Los Angeles Police Chief Charlie Beck's decision last week not to hand over hundreds of undocumented illegal immigrants arrested each year to the federal government for deportation is a wise choice that will help rather than hurt public safety.
The federal program Beck is challenging has never done what it was supposed to do, which is to assist with the deportation of violent and dangerous criminals who are in this country illegally. Known as Secure Communities, the program requires state and local police to share the fingerprints of anyone booked into a local jail with federal authorities, who then check them against criminal and immigration databases. If it turns out the person is in the country illegally, the federal government will ask local police to hold them for 48 hours.
In theory, that sounds great. The trouble is that Secure Communities doesn't just weed out dangerous criminals. It casts a wide net, failing to distinguish between those undocumented immigrants who pose a threat and those who do not. Under the program, tens of thousands of immigrants who have never been convicted of a crime, or who have been convicted only of minor crimes such as street vending or driving without a license, have been deported.
Beck's stance isn't a political calculation intended to win him votes — after all, he's appointed, not elected. Rather, the chief's decision is about smart policing. He, like many other chiefs around the country, doesn't think it's appropriate to have officers turned into immigration agents and jailers. That's not their job. As Beck has explained, public safety depends on the cooperation of all residents. Unfortunately, Secure Communities has eroded that trust and left many immigrants fearing that any contact with police could land them in deportation proceedings. The governors of New York, Massachusetts and Illinois have all sought to end participation in the program because it compromises public safety.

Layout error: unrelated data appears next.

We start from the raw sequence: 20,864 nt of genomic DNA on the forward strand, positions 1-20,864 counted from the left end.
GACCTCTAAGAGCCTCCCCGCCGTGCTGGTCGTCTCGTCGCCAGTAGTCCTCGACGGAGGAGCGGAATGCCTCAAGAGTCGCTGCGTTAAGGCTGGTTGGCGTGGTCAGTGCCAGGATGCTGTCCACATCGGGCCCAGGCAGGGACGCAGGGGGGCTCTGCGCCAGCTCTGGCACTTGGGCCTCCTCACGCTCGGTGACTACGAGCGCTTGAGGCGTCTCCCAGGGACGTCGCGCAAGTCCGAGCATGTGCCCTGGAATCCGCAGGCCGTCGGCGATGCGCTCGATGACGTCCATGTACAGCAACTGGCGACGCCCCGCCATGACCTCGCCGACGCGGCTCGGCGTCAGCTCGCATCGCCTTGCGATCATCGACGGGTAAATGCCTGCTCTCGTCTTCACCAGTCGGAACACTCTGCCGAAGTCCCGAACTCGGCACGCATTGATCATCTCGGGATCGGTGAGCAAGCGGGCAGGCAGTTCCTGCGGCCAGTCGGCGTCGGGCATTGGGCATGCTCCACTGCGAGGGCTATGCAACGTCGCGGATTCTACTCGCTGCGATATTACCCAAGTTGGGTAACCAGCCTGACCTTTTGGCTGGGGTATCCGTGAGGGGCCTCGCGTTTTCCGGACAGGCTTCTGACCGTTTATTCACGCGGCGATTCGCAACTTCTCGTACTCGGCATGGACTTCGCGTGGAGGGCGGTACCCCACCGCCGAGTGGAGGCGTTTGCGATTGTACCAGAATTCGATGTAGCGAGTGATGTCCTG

Some will argue that Beck doesn't have the authority to ignore federal law, or that his efforts are no more legal than Arizona's attempt to create its own set of immigration rules. But those arguments are specious. Secure Communities isn't a law; it's a federally funded program that was advertised as a voluntary way to help deport the most dangerous immigrants. The chief's new rules comply with that goal.
In the end, Beck's policy will probably affect only a few hundred nonviolent, non-dangerous arrestees out of the estimated 100,000 people arrested annually in L.A. But it will help ensure that police can do their job and keep all residents — without regard to their immigration status — safe. Los Angeles is better off for Beck's decision.